Camels and couscous and sheep, oh my!April 22, 2009
A happier moment for the sheep
A semester abroad through Rowan’s International Center can do wonders for one’s outlook, academic and social development, and professional opportunities.
But, as with all big decisions, choosing to take a semester or summer abroad – and where to go – should be well considered.
Traditional destinations like Spain, England or Italy remain popular with lots of students but, for others, they just don’t cut the couscous.
Landing squarely in the latter group, Kathryn Rich spent the fall 2008 semester in the Kingdom of Morocco, a Muslim North African nation known best by many Americans from the movie Casablanca.
Rich, a sophomore history/sociology major, travelled to Greece while still in high school and was looking for an earthy, real-life college experience.
“I wanted to shock myself a little – something really, really different from anything I’d ever known,” said Rich, 20, of Parsippany.
Studying at Moulay Ismael University in northern Morocco, Rich surveyed the people, places and culture of this exotic land, honed her love of travel and foreign cuisine, and learned to appreciate something she never would have on Rowan’s main campus – a live sheep sacrifice.
Touring ancient lands
Rich, who resided in an apartment with several other American college students, said a Moroccan friend wanted them to experience the true culture – and true Moroccan culture celebrates the ritual sacrifice of sheep.
“The first time I was shocked,” admitted Rich, an inquisitive traveler and fairly strict vegetarian. “(Our friend) Ali warned us beforehand but he wanted us to experience it. Sure, it was shocking, but it was also great.”
Rich said the greatness of that experience was borne of participation in such an ancient, biblical, custom. Young and old, rich and poor, Moroccans sacrifice sheep on holy days and festivals and to honor members of the community.
While some Americans might find the practice odd, the slaying itself is intended to be fast and painless for the sheep and none of the animal is wasted, Rich said.
“One of the times I ate meat over there was after the sheep sacrifice,” she said. “I actually didn’t like it. But I figured this was the freshest and best meat I was going to get so it was worth a try."
Rich chose Morocco in part because of her previous trip to Greece, another Mediterranean nation where she experienced not only the wonders of ancient Athens but day-to-day meals and interaction with the Greek people.
She arranged her Morocco trip through the International Center, Rowan’s on-campus information bank for study abroad and student exchange programs.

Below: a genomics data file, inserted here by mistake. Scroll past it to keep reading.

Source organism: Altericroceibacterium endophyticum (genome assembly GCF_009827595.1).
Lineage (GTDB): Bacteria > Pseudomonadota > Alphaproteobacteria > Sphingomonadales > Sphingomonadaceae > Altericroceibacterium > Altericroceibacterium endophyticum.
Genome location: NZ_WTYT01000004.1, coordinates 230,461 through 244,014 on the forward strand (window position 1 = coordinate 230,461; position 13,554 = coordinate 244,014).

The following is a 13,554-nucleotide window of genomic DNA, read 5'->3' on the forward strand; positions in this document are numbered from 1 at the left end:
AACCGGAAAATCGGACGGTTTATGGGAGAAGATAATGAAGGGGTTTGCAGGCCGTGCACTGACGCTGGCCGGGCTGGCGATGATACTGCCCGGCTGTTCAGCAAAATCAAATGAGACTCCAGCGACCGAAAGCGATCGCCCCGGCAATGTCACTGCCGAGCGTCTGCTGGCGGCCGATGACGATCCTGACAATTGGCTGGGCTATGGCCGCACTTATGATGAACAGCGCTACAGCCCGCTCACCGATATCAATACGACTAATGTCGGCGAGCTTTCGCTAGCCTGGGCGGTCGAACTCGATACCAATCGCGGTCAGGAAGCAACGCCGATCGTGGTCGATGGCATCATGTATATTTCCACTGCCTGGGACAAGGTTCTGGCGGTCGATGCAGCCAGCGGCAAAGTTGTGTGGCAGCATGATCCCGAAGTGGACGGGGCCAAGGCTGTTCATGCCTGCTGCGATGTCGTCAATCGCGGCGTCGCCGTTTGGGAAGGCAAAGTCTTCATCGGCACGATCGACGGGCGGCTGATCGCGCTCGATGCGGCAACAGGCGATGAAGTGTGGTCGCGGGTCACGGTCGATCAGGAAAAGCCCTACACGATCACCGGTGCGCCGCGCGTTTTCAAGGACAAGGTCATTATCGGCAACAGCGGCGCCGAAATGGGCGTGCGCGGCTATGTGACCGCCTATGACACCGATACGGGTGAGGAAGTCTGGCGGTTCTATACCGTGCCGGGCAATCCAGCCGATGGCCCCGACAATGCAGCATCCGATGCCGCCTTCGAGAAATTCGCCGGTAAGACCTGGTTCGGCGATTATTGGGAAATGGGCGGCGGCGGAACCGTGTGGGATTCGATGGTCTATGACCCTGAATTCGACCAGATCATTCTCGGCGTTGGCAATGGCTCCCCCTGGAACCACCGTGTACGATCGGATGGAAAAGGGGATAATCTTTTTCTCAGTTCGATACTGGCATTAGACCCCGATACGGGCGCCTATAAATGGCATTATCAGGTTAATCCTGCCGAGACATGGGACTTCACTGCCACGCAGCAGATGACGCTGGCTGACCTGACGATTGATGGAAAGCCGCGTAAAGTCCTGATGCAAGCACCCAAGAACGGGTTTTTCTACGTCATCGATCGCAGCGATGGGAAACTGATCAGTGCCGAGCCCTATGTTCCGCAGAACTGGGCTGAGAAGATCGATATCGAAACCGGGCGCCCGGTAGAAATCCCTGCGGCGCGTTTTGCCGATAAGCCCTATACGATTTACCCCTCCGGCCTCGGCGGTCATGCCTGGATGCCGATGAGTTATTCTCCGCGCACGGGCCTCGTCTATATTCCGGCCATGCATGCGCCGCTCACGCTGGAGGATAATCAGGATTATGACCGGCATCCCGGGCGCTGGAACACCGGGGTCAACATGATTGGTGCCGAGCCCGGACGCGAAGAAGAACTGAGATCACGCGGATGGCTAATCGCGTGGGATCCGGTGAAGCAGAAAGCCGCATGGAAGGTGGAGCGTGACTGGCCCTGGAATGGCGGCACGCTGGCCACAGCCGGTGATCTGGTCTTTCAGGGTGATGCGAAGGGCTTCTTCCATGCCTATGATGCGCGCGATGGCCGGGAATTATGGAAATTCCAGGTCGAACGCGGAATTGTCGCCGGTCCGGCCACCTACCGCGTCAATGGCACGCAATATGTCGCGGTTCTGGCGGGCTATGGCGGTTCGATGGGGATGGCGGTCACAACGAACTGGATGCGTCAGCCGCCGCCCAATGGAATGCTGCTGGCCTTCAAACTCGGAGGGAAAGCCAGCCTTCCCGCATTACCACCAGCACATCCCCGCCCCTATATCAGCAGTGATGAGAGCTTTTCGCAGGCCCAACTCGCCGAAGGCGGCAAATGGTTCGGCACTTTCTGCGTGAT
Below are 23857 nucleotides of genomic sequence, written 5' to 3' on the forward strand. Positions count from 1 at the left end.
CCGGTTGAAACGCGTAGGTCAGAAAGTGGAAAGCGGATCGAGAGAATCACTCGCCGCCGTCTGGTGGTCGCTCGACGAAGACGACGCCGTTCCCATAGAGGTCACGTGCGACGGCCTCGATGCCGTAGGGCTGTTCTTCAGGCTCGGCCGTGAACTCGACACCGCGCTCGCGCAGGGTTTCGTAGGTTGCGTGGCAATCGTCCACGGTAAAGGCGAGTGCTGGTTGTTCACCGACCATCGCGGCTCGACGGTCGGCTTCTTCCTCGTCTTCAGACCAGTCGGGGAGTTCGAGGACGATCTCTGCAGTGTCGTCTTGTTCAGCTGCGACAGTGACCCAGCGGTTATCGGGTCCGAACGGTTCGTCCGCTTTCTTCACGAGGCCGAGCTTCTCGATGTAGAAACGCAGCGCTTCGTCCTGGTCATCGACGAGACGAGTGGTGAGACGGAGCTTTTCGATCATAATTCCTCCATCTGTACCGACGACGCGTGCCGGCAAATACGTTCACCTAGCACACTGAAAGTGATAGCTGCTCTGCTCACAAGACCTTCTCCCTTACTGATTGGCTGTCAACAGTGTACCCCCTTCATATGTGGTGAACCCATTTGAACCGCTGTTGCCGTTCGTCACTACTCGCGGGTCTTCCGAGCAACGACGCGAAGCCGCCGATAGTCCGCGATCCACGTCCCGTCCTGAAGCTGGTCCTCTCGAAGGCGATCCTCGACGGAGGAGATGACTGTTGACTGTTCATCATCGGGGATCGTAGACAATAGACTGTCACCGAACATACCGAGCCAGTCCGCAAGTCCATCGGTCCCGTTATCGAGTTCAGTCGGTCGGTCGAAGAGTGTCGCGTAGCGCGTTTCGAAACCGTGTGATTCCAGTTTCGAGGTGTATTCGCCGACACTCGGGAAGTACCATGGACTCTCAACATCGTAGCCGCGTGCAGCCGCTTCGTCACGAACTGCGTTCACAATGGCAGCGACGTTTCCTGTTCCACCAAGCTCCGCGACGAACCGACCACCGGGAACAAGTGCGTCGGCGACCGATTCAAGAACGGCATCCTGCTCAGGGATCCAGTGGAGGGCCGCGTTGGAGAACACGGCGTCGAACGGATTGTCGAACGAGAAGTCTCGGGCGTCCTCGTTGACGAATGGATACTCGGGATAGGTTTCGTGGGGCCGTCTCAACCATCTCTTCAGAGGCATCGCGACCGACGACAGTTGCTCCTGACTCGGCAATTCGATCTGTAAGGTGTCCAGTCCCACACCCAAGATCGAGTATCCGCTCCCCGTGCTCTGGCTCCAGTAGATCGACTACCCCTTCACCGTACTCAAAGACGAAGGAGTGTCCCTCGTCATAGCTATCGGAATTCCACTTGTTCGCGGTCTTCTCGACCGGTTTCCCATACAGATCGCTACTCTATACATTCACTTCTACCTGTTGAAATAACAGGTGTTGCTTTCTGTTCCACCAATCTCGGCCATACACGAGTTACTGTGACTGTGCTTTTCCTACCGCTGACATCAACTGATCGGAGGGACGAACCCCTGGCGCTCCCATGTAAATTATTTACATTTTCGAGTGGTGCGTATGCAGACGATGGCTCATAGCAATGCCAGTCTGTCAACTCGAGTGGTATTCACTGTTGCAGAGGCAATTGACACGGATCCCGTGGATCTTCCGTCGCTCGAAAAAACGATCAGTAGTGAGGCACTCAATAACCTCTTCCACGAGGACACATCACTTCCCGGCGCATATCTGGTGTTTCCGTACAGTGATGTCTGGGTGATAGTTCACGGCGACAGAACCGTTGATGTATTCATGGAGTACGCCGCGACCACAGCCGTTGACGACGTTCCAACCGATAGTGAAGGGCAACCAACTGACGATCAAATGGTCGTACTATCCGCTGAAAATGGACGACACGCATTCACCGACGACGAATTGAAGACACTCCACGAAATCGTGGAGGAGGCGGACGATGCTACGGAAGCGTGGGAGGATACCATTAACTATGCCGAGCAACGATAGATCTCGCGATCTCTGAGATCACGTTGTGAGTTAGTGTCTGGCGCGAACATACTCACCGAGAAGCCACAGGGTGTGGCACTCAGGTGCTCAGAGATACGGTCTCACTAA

Ms. Bond, I presume?
Desert SUVs - no gas, but you gotta rest 'em
Rich, who studied Arabic ten hours per week at the university (and constantly in markets, coffeehouses, over meals, and at historic shrines) seeks a career in international relations. While she doesn’t know specifically where that goal will lead, she hopes, for now, for a position with the federal government or the United Nations.
She also said the stereotypes some Americans hold of Muslims – that they hate, fear and distrust America – couldn’t be further from the truth. To the contrary, she said, ordinary Moroccans readily differentiate between official American policy and American guests in their land.
“As Americans, we tend to rely too heavily on stereotypes,” she said. “I actually felt safer there than in New York.”
Dr. Edward “Mickey” Smith, director of the International Center, said most Rowan students who travel abroad still visit more traditional locales like England, Spain or Italy but exotic destinations like Belize, Ghana and Morocco are a draw for some.
“Like all of our programs, these meet high academic standards and are safe,” Dr. Smith said. “In the Center we work with students, advisors and our international partners to find the best fit.”
As for cost, he said students may use financial aid awards for study abroad programs during the school year or over summer break. In addition, shorter, faculty-led programs are in development in which Rowan professors take groups of students abroad.
“Two such courses will take place this summer, both of them in London,” he said. “One is a ‘Living Theater’ course and the other an Engineering course on ‘Sustainable Design’.”
For more information about study abroad opportunities, visit the International Center.